Which Tax Forms You’ll Get — And Why You Need Them
When the new year rolls around, each trip to your San Rafael mailbox probably requires keeping a sharper eye for tax forms. These usually come with big bold IMPORTANT TAX FORM INCLUDED on the outside. Various forms will arrive, and though they are technically required to be sent by the end of January, this doesn’t always happen. You may also receive notifications in your email inbox about electronic versions available for secure download.
All tax forms are important, though some of you may only receive one or two while others will receive many. It all depends on your financial circumstances as well as the type of work you do. Let’s take a closer look at what might arrive.
The Tax Forms You Should Expect To See
W2: The W2 is the most common tax form received. For people who only us a 1040EZ to file their taxes, the W2 is essentially all you need. The W2 has the critical aspects of what has been factored into your regular payroll.
Not only does this include what you’ve earned (including tips, should that be an element in your job), the W2 also breaks down what has been paid in federal and state taxes, social security taxes, tax-deferred 401k, and other such standard information.
If you’re a single person filing without any investments, supplementary income, deductions, dependents, or other such complicating factors, you should be able to use your W2 and a consumer tax program to quickly and easily complete your filing.
If you’re a small business owner and you’re trying to determine whether or not to prepare a W2 or a 1099, the key difference is payroll — if someone is on staff with payroll deductions, then they get a W2.
1099-MISC: 1099-MISC forms are the most common forms sent for independent contractors — any outsourced work or one-off help from an external source qualifies for a 1099-MISC. Technically, companies must only send out 1099-MISC if they pay above $600.
The reason for this is that if they included every small service, the list could be theoretically endless. It must be for services rather than goods, and it must be for business purposes rather than personal. Many companies do send 1099-MISC for business payments at less than $600, and this is their own internal decision.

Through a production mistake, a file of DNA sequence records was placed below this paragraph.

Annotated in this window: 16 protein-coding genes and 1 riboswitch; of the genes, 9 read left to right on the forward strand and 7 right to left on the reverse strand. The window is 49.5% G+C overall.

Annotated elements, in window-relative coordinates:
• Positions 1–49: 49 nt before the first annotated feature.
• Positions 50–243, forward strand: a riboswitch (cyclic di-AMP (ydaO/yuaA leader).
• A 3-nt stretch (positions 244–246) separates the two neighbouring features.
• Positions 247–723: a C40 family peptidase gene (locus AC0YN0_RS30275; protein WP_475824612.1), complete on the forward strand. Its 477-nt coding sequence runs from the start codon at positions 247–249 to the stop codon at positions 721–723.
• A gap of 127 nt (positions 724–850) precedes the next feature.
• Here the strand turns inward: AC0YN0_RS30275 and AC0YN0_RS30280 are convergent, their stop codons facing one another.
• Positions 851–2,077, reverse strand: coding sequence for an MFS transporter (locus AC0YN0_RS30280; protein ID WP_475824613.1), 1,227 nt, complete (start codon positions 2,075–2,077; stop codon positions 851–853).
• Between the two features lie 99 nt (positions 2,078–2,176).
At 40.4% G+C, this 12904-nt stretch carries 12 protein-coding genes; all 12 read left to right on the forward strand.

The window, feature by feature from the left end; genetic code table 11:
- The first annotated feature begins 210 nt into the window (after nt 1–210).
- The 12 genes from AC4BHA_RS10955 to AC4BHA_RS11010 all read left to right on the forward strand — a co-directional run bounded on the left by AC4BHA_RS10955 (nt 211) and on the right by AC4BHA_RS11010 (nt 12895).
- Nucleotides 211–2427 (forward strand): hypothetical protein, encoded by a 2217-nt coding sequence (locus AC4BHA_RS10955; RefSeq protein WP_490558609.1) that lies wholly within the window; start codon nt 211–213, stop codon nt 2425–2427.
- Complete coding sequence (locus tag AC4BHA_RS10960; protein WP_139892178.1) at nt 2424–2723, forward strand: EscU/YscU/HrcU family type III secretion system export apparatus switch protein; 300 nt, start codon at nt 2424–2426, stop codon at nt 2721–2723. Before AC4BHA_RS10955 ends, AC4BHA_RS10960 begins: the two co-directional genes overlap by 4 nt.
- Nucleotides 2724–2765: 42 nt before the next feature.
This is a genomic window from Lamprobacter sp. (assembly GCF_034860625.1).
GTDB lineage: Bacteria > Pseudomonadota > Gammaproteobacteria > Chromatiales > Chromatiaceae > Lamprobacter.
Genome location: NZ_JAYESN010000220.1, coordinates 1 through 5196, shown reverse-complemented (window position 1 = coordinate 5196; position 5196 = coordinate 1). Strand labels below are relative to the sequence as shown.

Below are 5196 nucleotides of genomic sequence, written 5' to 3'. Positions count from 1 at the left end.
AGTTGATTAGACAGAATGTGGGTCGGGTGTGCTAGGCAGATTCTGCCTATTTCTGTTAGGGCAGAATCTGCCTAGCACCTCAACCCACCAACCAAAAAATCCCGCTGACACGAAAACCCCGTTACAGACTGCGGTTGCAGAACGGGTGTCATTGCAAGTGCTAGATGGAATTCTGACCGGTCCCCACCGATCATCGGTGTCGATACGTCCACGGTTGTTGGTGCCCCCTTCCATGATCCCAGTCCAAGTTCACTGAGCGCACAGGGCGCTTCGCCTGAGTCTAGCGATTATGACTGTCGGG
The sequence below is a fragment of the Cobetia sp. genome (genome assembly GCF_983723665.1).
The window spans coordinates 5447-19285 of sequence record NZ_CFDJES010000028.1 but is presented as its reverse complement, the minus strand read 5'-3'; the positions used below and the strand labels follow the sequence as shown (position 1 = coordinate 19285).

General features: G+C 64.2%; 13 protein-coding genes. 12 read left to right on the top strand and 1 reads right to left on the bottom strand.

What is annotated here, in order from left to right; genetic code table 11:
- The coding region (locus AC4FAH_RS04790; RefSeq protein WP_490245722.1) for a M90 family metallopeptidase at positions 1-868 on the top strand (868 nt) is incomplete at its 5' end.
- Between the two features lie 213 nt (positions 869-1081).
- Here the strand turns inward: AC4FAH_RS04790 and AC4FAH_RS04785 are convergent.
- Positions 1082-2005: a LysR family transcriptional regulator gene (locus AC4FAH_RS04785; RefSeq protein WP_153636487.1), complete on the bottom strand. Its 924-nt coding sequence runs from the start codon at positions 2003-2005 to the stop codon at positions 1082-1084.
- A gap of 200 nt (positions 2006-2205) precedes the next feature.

However, if you are on that end of the spectrum, don’t be surprised if one doesn’t show up. You should still account for the payment in your books.
1098: For most taxpayers, the 1098 form is probably the second-most familiar form. 1099-MISC is common, but only for people who work as contractors. 1098, however, applies to anyone who owns a home. The 1098 form documents how much you’ve paid in mortgage interest. If you’ve refinanced a home, you should receive two 1098 forms from the different banks handling the refinance.
Like 1099-MISC, this technically applies only above $600, which is a fairly easy threshold to meet when it comes to mortgages. In general, even mortgage-interest payments below $600 receive 1098s from banks. (Tangent: it’s important to note that rules regarding mortgage-interest write-offs are changing with the massive new tax-law overhaul, and you should educate yourself on the matter.)
1095-A: If you participate in a Marketplace program under Affordable Care Act (e.g. Covered California), then you will receive a 1095-A from the Marketplace provider, usually by mid-February at the latest. This is often available on your Marketplace online account as well.
The 1095-A form includes information on your premiums paid as well as tax credits applied to premiums. This form works in conjunction 8962 to determine if there is any balance remaining between qualified credits and credits applied.
Have other forms coming your way? For San Rafael residents looking to figure out what the various forms mean and what you’ll need for your specific situation, I invite you to schedule a free consultation with Books in Balance. We’ll clear up your situation and get your paperwork ready to begin your tax filing.
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